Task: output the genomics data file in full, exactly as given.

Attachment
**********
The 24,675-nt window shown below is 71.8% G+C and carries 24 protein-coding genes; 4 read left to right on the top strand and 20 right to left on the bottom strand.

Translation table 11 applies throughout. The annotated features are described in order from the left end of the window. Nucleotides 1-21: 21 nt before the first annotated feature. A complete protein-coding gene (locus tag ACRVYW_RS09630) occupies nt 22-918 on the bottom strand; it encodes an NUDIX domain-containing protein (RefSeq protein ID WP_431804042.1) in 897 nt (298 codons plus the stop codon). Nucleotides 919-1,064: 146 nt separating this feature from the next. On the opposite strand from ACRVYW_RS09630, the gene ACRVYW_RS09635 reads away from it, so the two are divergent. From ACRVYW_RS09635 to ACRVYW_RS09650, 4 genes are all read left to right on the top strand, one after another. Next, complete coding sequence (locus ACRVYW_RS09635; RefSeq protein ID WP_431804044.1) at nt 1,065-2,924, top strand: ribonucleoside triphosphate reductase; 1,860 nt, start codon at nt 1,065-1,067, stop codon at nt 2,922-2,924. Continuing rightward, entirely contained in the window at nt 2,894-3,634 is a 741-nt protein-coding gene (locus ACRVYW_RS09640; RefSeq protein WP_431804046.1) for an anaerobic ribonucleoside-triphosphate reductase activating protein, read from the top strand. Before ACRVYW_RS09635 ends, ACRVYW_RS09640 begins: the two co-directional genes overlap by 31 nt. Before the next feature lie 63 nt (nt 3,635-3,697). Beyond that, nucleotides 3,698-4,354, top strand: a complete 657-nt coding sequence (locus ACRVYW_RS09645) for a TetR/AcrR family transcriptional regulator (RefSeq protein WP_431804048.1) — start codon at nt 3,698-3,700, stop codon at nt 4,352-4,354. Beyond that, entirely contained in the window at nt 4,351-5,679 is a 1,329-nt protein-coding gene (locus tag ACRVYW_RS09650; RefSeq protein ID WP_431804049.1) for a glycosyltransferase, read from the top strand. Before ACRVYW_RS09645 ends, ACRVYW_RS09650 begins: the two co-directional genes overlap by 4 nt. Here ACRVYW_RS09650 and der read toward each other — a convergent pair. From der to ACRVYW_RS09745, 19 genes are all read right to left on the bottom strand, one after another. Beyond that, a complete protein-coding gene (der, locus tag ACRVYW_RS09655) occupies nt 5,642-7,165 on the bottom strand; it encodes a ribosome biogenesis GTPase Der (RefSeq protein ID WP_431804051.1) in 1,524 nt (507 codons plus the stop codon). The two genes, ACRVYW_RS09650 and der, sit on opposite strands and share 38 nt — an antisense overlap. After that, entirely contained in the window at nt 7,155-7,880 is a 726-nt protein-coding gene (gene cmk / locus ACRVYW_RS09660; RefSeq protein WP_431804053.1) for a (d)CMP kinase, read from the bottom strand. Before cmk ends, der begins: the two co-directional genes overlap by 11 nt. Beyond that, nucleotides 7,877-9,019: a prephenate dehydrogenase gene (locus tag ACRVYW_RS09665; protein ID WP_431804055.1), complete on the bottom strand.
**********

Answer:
The 24,675-nt window shown below is 71.8% G+C and carries 24 protein-coding genes; 4 read left to right on the top strand and 20 right to left on the bottom strand.

Translation table 11 applies throughout. The annotated features are described in order from the left end of the window. Nucleotides 1-21: 21 nt before the first annotated feature. A complete protein-coding gene (locus tag ACRVYW_RS09630) occupies nt 22-918 on the bottom strand; it encodes an NUDIX domain-containing protein (RefSeq protein ID WP_431804042.1) in 897 nt (298 codons plus the stop codon). Nucleotides 919-1,064: 146 nt separating this feature from the next. On the opposite strand from ACRVYW_RS09630, the gene ACRVYW_RS09635 reads away from it, so the two are divergent. From ACRVYW_RS09635 to ACRVYW_RS09650, 4 genes are all read left to right on the top strand, one after another. Next, complete coding sequence (locus ACRVYW_RS09635; RefSeq protein ID WP_431804044.1) at nt 1,065-2,924, top strand: ribonucleoside triphosphate reductase; 1,860 nt, start codon at nt 1,065-1,067, stop codon at nt 2,922-2,924. Continuing rightward, entirely contained in the window at nt 2,894-3,634 is a 741-nt protein-coding gene (locus ACRVYW_RS09640; RefSeq protein WP_431804046.1) for an anaerobic ribonucleoside-triphosphate reductase activating protein, read from the top strand. Before ACRVYW_RS09635 ends, ACRVYW_RS09640 begins: the two co-directional genes overlap by 31 nt. Before the next feature lie 63 nt (nt 3,635-3,697). Beyond that, nucleotides 3,698-4,354, top strand: a complete 657-nt coding sequence (locus ACRVYW_RS09645) for a TetR/AcrR family transcriptional regulator (RefSeq protein WP_431804048.1) — start codon at nt 3,698-3,700, stop codon at nt 4,352-4,354. Beyond that, entirely contained in the window at nt 4,351-5,679 is a 1,329-nt protein-coding gene (locus tag ACRVYW_RS09650; RefSeq protein ID WP_431804049.1) for a glycosyltransferase, read from the top strand. Before ACRVYW_RS09645 ends, ACRVYW_RS09650 begins: the two co-directional genes overlap by 4 nt. Here ACRVYW_RS09650 and der read toward each other — a convergent pair. From der to ACRVYW_RS09745, 19 genes are all read right to left on the bottom strand, one after another. Beyond that, a complete protein-coding gene (der, locus tag ACRVYW_RS09655) occupies nt 5,642-7,165 on the bottom strand; it encodes a ribosome biogenesis GTPase Der (RefSeq protein ID WP_431804051.1) in 1,524 nt (507 codons plus the stop codon). The two genes, ACRVYW_RS09650 and der, sit on opposite strands and share 38 nt — an antisense overlap. After that, entirely contained in the window at nt 7,155-7,880 is a 726-nt protein-coding gene (gene cmk / locus ACRVYW_RS09660; RefSeq protein WP_431804053.1) for a (d)CMP kinase, read from the bottom strand. Before cmk ends, der begins: the two co-directional genes overlap by 11 nt. Beyond that, nucleotides 7,877-9,019: a prephenate dehydrogenase gene (locus tag ACRVYW_RS09665; protein ID WP_431804055.1), complete on the bottom strand.